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Could Hot Drinks Increase Cancer Risk?

Are you one of those people who just aren't awake without that morning cup of coffee or tea? Well, according to the World Health Organization, depending on how hot you drink your beverage of choice, you could be putting yourself at an increased risk of developing cancer. In a study by the International Agency for Research on Cancer, researchers found a link between very hot beverages - exceeding temperatures of 149 degrees Fahrenheit - and esophageal cancer, which is the eighth most common form of cancer, and the sixth deadliest.


"The good news is that it’s not a specific type of beverage that’s causing the increase in cancer," says Wilmington, North Carolina, dentist Dr. Michelle Simpson. "It’s just the temperature of the beverage."

That’s good news for your daily Starbucks run - but what’s the connection between heat and cancer?

"Think about when you go outside and get a sunburn," says Simpson. "It’s not just the UV radiation, you are burning your skin - and that’s exactly what you’re doing to your esophagus when you drink excessively hot beverages."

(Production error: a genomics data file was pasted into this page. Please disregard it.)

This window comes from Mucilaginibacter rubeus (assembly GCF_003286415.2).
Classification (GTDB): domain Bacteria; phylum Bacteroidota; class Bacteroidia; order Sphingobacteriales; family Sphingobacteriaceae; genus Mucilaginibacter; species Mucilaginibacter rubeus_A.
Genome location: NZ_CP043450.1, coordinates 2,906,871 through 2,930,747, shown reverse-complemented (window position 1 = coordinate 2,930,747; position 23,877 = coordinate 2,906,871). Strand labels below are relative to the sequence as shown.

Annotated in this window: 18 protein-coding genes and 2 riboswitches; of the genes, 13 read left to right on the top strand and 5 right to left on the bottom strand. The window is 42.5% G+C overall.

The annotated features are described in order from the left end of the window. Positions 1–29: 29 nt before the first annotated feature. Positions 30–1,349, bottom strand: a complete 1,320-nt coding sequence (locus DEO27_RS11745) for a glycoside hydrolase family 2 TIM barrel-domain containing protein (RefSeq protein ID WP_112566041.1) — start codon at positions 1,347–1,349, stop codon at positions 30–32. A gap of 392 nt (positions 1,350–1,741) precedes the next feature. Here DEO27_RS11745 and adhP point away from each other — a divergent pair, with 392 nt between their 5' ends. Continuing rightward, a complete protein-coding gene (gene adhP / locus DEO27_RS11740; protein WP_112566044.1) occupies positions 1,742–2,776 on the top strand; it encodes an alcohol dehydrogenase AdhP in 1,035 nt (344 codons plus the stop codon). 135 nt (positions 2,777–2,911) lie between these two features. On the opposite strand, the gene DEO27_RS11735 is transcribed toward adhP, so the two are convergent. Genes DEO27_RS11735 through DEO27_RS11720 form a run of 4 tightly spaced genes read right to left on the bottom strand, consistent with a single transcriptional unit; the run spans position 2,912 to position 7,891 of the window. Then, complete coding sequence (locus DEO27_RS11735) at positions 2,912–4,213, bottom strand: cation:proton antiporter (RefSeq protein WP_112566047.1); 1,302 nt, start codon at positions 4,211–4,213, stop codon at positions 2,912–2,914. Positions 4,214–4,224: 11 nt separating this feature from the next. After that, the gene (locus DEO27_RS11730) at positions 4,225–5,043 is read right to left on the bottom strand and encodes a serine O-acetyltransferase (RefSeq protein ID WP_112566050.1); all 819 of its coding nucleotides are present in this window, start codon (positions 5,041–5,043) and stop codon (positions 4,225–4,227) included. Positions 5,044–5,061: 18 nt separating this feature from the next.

So, what can you do to lower your risk of developing this type of cancer?

"It really is as simple as not drinking anything too hot," says Simpson. "Set your coffee pot to lower than 149 degrees Fahrenheit, or if you can’t adjust the temperature settings, test the temperature with a meat thermometer to get an idea of how hot it typically runs. If it's too hot, get a different machine. If it isn’t, you’re good to go."

As for those who do make those daily coffee-shop runs?

"Most coffee shops do make their beverages pretty hot. Starbucks coffee typically ranges from 149 to 165 degrees Fahrenheit, but some people prefer their coffee exceeding 180 degrees Fahrenheit," she says. "The good news is most places can make your drink at whatever temperature you request. If you want to be safe, pick a temperature in the safe range, or wait for your drink to cool down a little bit before you drink it."

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